It is wonderful to be able to visit for a second time an enchanting spot to which you never expected to return. I first came across the bewitching Armenian church in Chennai - and blogged about it - two years ago. This morning, with a friend, I was back there.
Chennai's Armenians are long gone. The church caretaker is a Catholic and Anglo-Indian. But there's still, just, an Armenian community in Calcutta, in what was the second city of the British Empire. And the previous day, a priest and thirty or so people of Armenian descent had flown in for a few hours from Bengal, and held the first act of worship in this church for a year or two.
I have been to Armenian churches in three South Asian cities - Calcutta and Rangoon/Yangon as well as here in Chennai. (I believe there's a church in Dhaka that I have yet to see.) This is perhaps the nicest, and so heartening that it continues, just now and again, to echo to Armenian liturgy.
For an atheist, it is remarkable how I am repeatedly drawn to the beauty of places of worship - and their importance in affirming identity, and in mapping the tides that have shaped our communities and our world.
Two weeks ago exactly I was in Chennai (once known as Madras) in southern India, and made a point of seeking out the Armenian church there. I am glad I did. In a quiet street (still signed as Armenian Street) just north of Fort St George - the heart of colonial and current governance of this part of India - is a doorway into a calm and secluded space, the ancient and graceful Armenian church and adjoining bell tower, well maintained and in impressively spacious grounds.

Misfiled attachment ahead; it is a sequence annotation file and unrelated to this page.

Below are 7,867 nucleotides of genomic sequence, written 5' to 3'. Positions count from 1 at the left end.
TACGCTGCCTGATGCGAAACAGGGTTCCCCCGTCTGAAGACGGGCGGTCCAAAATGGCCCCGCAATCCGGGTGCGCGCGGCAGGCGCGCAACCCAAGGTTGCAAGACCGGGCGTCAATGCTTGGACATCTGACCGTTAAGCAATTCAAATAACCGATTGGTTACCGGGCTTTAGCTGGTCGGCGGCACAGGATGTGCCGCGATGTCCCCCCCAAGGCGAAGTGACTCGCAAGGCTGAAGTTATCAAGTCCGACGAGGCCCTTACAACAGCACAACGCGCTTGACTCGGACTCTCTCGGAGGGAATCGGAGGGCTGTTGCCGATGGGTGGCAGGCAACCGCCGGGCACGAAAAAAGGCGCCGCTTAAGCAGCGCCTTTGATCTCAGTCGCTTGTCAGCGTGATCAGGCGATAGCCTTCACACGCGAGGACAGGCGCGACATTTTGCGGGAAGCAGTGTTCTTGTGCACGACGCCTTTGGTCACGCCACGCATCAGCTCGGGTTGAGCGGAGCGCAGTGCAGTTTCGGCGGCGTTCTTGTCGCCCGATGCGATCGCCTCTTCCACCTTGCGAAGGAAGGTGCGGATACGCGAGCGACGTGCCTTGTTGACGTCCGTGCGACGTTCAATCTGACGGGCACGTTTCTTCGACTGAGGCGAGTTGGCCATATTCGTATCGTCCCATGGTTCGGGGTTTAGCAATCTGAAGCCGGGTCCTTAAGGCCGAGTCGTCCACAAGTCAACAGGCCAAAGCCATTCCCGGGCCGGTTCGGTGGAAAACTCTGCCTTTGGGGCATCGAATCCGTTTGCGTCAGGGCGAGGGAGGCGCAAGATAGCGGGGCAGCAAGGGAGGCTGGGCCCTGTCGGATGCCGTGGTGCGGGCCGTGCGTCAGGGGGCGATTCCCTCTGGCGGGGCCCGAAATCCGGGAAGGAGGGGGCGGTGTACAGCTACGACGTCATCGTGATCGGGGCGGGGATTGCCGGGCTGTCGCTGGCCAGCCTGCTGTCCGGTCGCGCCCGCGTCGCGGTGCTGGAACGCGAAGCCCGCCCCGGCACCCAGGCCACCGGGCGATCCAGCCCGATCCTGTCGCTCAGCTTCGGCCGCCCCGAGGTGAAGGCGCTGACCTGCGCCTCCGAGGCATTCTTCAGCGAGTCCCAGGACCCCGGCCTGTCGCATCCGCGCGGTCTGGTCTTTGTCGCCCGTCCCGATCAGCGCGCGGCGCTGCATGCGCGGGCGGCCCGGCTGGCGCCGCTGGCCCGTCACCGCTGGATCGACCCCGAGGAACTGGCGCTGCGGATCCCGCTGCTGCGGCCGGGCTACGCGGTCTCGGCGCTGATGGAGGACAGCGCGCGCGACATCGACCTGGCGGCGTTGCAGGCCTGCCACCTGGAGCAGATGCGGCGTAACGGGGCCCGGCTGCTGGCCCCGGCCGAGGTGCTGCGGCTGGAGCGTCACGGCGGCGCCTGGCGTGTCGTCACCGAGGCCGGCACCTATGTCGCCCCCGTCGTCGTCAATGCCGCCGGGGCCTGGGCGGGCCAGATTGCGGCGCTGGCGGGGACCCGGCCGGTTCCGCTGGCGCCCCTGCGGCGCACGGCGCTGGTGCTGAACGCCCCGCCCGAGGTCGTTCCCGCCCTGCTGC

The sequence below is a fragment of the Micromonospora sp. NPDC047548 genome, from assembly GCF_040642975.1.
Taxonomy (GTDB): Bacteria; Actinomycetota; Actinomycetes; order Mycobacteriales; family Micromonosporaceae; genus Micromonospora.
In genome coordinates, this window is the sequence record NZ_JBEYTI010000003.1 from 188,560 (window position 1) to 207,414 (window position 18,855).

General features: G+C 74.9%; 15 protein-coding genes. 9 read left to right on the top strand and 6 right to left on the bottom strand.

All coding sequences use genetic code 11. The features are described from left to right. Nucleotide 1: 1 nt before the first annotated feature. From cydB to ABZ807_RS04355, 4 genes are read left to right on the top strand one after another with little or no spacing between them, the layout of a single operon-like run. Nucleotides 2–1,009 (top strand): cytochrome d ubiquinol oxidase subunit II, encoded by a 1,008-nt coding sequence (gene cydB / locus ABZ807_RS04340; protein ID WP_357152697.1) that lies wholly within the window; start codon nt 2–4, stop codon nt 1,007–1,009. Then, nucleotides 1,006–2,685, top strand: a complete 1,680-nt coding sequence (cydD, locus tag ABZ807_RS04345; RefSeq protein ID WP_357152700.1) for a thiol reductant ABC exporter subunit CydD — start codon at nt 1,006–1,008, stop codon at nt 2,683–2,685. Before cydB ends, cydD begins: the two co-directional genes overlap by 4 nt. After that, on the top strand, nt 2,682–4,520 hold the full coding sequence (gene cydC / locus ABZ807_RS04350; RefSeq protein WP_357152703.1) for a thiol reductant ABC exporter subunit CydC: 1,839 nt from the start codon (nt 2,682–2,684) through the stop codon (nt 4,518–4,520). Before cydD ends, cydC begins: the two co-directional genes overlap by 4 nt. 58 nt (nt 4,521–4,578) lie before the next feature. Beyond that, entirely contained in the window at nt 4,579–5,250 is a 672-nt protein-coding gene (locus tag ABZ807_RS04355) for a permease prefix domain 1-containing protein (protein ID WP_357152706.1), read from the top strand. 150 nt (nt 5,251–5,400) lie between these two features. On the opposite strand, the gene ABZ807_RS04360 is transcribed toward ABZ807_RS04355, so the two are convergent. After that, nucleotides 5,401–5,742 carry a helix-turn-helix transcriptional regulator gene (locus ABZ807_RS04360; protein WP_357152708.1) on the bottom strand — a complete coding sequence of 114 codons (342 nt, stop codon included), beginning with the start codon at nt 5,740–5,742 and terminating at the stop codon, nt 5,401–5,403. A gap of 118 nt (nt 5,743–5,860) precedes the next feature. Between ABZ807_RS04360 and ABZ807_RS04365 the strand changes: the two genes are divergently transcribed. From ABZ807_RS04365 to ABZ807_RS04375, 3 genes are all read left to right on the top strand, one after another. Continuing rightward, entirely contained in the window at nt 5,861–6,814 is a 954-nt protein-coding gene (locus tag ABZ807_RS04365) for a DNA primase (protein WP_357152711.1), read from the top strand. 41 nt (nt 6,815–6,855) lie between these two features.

The Armenians - most from Isfahan in current-day Iran - were once important traders and financiers across coastal south and south-east Asia. Madras was one of the oldest colonial-era ports and urban centres. There are Armenian churches where I have attended services in Calcutta and Rangoon - churches I have still to visit in Mumbai and Dhaka - and not simply churches but active Armenian communities in such cities as Bangkok and Singapore.
Trevor Alexander - it's him in the photo above - looks after the church, and lives on the premises. He's not an Armenian, but an Anglo-Indian and worships with his family at a Catholic church. 'The last Armenian left Chennai ten years ago', he tells me, adding pointedly - 'and he was only one per cent Armenian'.
Almost all of India's Armenians have emigrated, many to Australia. Only Calcutta has the remnants of an Armenian community - including an Armenian College, an old people's home and three churches (all this for a community of, however generously defined, no more than a few dozen).
The splendour of the church and its setting is a powerful statement of how important the Armenian community - probably never more than a few hundred families - was to the commercial life of India in the eighteenth and nineteenth centuries.
Trevor Alexander told me that the Chennai church is now overseen by the community in Calcutta. There's only one service a year - when a priest and a group of elderly Armenians make the journey across from Calcutta.
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